My interest has long been with matters psychological. In recent years my focus has been the inherent disquiet in the space between human and non-human animals and the problem of articulating it visually.
Perhaps I try to address in pictures the dysfunction that prevails but is not seen in our dealings with other animals.
We are lulled and comforted by the false assumptions we make about our dominion, and an equally false idea of “their” cooperation, so we seldom recognise that the anxiety in the relationship comes from both sides.
My work is at least as much about my own species as it is about other animals, because in the broken alliance, it is humans who have changed… it is our values, our practices and our understanding of ourselves in the world that are different now. The broken bond and consequent loss of empathy allows us to commit, ignore or support unspeakable cruelty against other animals as an integral part of our contemporary systems. We cannot claim ignorance though we do routinely.
Animals have very little power now. Such inequality of power in a shared environment, we know, can benefit only a few. It’s worth asking whether humans actually benefit only superficially, and whether we can have entirely escaped being fundamentally diminished by the loss of the bond. Is the question really so bizarre in respect of animals when it is widely accepted in the discourses that have arisen in the past in the aftermath of various holocausts and repressive regimes?
I’ve found few visual artists who’ve more successfully apprehended the stress of the relationship between humans and non-humans than the photographer, Britta Jaschinski, who photographs animals in zoos.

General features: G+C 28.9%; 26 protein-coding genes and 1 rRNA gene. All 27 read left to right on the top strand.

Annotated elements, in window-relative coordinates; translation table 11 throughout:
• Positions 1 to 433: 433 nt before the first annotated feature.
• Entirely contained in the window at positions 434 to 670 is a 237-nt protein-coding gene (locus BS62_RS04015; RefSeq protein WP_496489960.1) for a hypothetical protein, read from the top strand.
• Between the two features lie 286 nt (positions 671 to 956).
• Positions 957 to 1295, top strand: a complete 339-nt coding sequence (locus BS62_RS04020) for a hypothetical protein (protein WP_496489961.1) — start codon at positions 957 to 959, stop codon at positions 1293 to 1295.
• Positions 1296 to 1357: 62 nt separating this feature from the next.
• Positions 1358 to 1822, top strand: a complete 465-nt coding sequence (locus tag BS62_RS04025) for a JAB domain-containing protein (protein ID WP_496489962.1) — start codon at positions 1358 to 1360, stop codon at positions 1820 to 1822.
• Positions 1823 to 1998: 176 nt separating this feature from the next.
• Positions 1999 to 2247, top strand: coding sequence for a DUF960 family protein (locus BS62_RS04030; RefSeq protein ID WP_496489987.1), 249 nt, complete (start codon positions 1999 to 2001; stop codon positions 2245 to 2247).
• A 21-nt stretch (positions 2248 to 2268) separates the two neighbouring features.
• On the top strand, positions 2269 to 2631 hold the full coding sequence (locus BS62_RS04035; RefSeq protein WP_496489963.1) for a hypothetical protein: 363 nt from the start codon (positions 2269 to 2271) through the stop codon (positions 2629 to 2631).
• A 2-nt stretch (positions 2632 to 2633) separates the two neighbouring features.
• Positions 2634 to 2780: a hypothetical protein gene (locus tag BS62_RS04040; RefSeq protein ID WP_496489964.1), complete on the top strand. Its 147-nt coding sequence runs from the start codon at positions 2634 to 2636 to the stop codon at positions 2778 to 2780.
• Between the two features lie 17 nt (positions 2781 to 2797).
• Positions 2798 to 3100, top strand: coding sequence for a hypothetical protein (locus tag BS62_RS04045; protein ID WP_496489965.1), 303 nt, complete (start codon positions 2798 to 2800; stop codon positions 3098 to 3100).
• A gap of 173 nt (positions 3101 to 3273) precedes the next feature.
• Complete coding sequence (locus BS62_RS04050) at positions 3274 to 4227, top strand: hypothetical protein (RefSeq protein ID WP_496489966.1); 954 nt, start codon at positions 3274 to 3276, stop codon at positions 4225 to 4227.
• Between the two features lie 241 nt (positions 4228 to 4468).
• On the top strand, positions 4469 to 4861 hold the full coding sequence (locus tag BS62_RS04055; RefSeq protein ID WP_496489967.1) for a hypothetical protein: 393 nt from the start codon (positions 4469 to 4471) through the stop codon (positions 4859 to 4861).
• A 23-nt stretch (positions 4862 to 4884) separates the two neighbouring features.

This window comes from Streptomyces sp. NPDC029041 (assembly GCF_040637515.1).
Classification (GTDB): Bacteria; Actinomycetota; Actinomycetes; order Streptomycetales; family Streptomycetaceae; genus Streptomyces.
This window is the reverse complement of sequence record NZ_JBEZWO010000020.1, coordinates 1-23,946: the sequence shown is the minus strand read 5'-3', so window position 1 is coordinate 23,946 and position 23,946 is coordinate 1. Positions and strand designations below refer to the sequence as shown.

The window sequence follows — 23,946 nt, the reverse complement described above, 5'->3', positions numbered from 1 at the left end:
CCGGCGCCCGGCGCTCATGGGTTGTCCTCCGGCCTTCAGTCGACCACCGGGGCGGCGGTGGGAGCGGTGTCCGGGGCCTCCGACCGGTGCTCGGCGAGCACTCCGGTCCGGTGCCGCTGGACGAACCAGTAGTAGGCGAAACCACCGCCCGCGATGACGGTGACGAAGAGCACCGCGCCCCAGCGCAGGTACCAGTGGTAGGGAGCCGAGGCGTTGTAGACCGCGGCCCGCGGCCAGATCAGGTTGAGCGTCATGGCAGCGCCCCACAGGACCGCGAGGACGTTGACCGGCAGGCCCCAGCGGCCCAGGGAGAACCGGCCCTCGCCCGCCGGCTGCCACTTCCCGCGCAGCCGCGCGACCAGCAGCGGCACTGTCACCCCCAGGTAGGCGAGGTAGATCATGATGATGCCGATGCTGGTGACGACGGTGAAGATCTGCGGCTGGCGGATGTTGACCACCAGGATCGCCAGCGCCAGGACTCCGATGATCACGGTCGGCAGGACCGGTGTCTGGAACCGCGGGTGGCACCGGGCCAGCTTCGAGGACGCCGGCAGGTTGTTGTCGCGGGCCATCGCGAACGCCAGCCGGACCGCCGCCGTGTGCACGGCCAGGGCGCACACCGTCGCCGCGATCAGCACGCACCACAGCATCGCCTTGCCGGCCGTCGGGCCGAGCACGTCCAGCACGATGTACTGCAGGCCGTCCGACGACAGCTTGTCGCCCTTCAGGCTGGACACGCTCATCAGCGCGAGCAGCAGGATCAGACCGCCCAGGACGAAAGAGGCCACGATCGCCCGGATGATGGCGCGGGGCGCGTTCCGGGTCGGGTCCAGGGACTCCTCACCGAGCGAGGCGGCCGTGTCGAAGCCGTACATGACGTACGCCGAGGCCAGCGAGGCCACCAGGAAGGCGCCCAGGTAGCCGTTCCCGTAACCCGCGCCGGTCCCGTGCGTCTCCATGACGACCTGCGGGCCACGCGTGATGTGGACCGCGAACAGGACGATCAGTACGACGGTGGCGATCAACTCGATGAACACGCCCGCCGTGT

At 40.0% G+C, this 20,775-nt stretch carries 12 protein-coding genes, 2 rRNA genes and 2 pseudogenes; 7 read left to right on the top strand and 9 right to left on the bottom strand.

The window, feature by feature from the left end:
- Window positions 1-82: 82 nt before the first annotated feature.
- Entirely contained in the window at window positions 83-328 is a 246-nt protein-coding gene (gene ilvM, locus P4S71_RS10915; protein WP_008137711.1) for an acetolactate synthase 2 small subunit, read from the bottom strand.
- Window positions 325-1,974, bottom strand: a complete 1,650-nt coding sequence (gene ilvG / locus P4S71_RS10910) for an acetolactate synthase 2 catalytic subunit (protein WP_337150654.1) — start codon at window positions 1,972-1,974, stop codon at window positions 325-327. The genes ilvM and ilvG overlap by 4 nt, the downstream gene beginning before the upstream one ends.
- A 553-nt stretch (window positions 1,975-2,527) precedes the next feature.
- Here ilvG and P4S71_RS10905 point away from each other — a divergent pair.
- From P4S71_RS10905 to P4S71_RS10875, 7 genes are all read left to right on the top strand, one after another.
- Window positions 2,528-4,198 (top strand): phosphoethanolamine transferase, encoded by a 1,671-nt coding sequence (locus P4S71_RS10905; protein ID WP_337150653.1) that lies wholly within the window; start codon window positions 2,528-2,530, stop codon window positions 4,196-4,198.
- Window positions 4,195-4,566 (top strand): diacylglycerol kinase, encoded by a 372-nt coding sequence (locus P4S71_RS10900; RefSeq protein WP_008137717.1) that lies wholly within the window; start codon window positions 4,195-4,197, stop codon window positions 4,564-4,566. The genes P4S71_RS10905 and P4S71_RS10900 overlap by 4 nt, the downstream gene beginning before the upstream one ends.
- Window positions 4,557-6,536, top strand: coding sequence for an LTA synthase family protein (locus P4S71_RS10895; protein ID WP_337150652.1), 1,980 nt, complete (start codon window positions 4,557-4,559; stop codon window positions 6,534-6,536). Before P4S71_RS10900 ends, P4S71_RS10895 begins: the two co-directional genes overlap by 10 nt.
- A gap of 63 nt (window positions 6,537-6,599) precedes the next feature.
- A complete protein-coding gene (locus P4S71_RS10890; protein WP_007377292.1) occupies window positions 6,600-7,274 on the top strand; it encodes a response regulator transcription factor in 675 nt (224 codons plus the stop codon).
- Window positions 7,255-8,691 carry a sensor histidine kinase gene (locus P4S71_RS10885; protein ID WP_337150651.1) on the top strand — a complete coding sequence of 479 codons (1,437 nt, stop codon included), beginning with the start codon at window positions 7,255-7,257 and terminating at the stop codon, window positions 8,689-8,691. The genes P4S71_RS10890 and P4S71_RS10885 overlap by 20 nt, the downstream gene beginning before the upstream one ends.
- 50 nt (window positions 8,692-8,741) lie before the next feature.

In his book The Postmodern Animal (2000, Reaktion Books), Steve Baker quotes her as saying: “We need animals. Animals don’t need us, but we need them. We constantly look for any kind of connection we can possibly get to them.”
It’s a viewpoint that chimes for me because it addresses the pain in the space between humans and animals…as it is in the aftermath of any betrayal. In her images themselves, I identify too with her focus away from – though close to – the physical detail. The animal subject she photographs is often absent from the image or barely decipherable.
In past images, my Beast often evaded a familiar form. In more recent works I’ve accepted the challenge of known animal forms, though it’s not fur or smell, but the intimacy of mutual need I wish to capture.
It is a difficult area to negotiate, burdened as animal images are by Art’s history where, more often than not, the animal depicted is not actually the work’s subject. One must also navigate around kitch and Postmodernism’s grapplings. The image of animals must somehow be recoded to be read with any sympathy, just as, it may be argued, with certain traditions of human representations.
In more recent work, the idea of human refinement often provided my starting point. Humans, we insist, are elegant, urbane and worldly wise. The “sophistication” we cherish, however, is likely the crowbar between us that prevents a sympathetic and intelligent engagement with animals and animal-ness.
ABOUT THE ARTIST
I’m a London-based visual artist. Born South Africa, 1962.
BAFA from the University of the Witwatersrand, 1984.
MFA from Michaelis School of Arts, University of Cape Town, 1990.
Solo exhibitions include:
2015 – Strangers of Commanding Aspect – Gallery AOP, Johannesburg
2012 – Beast in a Dangerous Landscape – Gallery AOP, Johannesburg
2010 – Beast at Home – Gallery AOP, Johannesburg
2007 – Anticipated Memory – Gallery AOP, Johannesburg
2005 – Promised Land – The Premises Gallery, Johannesburg
Group exhibitions include:
2014 Jerwood Drawing Competition, UK
2014 and 2015 – A5, Art Athina, Athens, Greece, with Lubomirov-Easton, London
2010 – Halakasha … Exhibition of Artworks and objects relating to African soccer, Wits Gallery, University of Witwatersrand, Johannesburg
2006 – Exhibition of 3 artists’ work about Johannesburg, Johannesburg Art Gallery
2002 – Commission of two-part site-specific work, Spirit, Sao Paulo Bienal
2000 – A.R.E.A. ,Exhibition of Contemporary South African Art, National Gallery of Iceland.